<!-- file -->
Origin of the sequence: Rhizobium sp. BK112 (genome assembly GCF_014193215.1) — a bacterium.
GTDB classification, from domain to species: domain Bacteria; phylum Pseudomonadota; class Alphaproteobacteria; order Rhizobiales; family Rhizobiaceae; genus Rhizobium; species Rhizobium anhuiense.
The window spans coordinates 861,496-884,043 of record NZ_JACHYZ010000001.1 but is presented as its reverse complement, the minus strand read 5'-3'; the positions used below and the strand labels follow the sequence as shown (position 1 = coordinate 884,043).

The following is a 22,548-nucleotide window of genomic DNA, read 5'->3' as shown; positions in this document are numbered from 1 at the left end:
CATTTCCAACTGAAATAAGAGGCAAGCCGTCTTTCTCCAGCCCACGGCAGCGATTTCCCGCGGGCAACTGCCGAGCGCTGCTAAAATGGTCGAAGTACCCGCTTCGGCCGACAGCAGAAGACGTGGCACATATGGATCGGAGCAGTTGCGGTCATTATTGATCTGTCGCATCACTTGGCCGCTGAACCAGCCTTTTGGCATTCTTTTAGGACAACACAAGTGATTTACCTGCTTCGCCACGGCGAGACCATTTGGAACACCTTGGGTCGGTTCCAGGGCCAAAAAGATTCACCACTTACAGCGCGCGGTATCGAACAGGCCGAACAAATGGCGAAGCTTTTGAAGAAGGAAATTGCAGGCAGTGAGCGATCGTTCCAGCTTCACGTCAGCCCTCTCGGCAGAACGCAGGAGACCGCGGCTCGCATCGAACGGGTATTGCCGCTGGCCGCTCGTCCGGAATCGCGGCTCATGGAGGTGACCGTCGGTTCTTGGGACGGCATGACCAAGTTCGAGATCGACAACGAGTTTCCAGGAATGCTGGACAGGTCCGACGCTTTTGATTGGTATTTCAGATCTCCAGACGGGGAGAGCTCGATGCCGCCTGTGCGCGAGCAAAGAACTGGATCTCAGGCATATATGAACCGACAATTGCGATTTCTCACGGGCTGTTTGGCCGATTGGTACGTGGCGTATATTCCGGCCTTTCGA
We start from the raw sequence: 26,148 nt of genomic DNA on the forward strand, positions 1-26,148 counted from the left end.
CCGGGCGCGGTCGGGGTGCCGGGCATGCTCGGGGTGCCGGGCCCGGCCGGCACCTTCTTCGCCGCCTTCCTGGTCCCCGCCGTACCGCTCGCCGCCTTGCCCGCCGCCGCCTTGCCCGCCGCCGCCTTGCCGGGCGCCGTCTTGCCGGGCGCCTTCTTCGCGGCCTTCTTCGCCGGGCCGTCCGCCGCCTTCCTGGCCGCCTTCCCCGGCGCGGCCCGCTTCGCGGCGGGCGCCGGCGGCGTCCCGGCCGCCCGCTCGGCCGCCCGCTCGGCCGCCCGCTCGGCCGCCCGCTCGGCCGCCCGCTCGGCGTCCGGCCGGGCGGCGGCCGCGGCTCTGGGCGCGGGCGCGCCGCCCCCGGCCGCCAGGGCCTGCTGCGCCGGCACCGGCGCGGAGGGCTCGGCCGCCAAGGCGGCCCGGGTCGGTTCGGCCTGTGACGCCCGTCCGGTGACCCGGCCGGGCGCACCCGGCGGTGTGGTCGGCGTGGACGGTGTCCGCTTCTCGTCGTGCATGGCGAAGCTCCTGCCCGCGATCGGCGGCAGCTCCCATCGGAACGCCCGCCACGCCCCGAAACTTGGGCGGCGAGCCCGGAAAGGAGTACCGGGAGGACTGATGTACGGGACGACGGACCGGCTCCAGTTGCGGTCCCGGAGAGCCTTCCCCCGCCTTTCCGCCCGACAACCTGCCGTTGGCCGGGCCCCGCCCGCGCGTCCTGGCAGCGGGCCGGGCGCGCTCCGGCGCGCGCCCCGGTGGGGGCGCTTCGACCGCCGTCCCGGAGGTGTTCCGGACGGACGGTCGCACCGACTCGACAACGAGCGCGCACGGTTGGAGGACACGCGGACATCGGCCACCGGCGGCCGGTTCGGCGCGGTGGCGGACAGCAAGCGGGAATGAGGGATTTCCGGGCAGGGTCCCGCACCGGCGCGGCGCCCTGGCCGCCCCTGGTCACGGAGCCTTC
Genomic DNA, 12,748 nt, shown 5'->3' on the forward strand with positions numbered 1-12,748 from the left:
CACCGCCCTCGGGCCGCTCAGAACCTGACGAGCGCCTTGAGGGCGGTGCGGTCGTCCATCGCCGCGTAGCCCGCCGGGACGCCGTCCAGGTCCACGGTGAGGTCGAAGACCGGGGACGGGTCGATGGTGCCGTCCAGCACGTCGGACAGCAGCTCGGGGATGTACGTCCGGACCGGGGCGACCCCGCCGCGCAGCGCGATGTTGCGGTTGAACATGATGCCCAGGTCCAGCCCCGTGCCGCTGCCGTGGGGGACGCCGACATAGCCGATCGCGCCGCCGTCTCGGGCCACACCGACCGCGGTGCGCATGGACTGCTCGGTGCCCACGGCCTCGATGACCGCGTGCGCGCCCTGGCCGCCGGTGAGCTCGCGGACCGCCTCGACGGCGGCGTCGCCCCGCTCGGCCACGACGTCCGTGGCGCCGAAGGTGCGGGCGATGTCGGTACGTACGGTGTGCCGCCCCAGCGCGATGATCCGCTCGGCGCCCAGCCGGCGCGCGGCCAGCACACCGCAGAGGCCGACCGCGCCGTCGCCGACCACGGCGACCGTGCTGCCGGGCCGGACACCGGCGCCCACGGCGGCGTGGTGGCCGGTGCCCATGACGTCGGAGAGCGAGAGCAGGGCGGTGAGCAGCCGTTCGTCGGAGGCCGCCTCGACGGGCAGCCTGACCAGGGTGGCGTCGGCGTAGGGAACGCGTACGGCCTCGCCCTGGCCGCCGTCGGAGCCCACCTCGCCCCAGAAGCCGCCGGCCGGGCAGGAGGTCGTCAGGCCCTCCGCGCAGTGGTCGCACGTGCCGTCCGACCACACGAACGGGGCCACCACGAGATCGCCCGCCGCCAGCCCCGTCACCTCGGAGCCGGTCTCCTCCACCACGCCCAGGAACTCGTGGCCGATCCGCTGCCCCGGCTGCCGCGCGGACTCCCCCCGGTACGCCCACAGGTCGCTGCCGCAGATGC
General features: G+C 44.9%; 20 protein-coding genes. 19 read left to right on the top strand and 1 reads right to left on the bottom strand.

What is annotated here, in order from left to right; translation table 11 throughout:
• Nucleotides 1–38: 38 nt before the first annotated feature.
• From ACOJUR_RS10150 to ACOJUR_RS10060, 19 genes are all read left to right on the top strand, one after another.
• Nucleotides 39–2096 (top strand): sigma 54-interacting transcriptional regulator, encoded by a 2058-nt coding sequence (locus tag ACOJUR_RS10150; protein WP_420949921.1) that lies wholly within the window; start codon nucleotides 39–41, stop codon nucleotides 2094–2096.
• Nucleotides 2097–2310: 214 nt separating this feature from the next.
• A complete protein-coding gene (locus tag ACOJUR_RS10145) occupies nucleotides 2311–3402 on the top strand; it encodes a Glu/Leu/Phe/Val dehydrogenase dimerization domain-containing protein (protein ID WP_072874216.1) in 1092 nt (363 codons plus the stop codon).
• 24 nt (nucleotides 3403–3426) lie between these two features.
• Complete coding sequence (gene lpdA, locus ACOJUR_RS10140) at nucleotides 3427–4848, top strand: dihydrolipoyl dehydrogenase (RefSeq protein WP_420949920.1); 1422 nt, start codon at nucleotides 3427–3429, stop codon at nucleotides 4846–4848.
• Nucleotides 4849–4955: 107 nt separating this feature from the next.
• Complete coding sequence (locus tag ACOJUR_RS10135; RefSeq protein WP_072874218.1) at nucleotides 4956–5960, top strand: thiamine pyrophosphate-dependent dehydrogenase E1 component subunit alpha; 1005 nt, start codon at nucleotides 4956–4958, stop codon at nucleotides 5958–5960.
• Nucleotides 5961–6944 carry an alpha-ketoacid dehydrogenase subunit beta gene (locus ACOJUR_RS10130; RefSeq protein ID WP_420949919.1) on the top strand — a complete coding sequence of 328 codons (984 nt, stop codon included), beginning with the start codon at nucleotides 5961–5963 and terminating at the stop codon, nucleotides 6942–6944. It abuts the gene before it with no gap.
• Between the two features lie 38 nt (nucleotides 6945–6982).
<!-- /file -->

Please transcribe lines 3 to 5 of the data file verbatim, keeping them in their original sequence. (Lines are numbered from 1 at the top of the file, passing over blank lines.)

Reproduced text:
The window spans coordinates 861,496-884,043 of record NZ_JACHYZ010000001.1 but is presented as its reverse complement, the minus strand read 5'-3'; the positions used below and the strand labels follow the sequence as shown (position 1 = coordinate 884,043).

The following is a 22,548-nucleotide window of genomic DNA, read 5'->3' as shown; positions in this document are numbered from 1 at the left end:
CATTTCCAACTGAAATAAGAGGCAAGCCGTCTTTCTCCAGCCCACGGCAGCGATTTCCCGCGGGCAACTGCCGAGCGCTGCTAAAATGGTCGAAGTACCCGCTTCGGCCGACAGCAGAAGACGTGGCACATATGGATCGGAGCAGTTGCGGTCATTATTGATCTGTCGCATCACTTGGCCGCTGAACCAGCCTTTTGGCATTCTTTTAGGACAACACAAGTGATTTACCTGCTTCGCCACGGCGAGACCATTTGGAACACCTTGGGTCGGTTCCAGGGCCAAAAAGATTCACCACTTACAGCGCGCGGTATCGAACAGGCCGAACAAATGGCGAAGCTTTTGAAGAAGGAAATTGCAGGCAGTGAGCGATCGTTCCAGCTTCACGTCAGCCCTCTCGGCAGAACGCAGGAGACCGCGGCTCGCATCGAACGGGTATTGCCGCTGGCCGCTCGTCCGGAATCGCGGCTCATGGAGGTGACCGTCGGTTCTTGGGACGGCATGACCAAGTTCGAGATCGACAACGAGTTTCCAGGAATGCTGGACAGGTCCGACGCTTTTGATTGGTATTTCAGATCTCCAGACGGGGAGAGCTCGATGCCGCCTGTGCGCGAGCAAAGAACTGGATCTCAGGCATATATGAACCGACAATTGCGATTTCTCACGGGCTGTTTGGCCGATTGGTACGTGGCGTATATTCCGGCCTTTCGA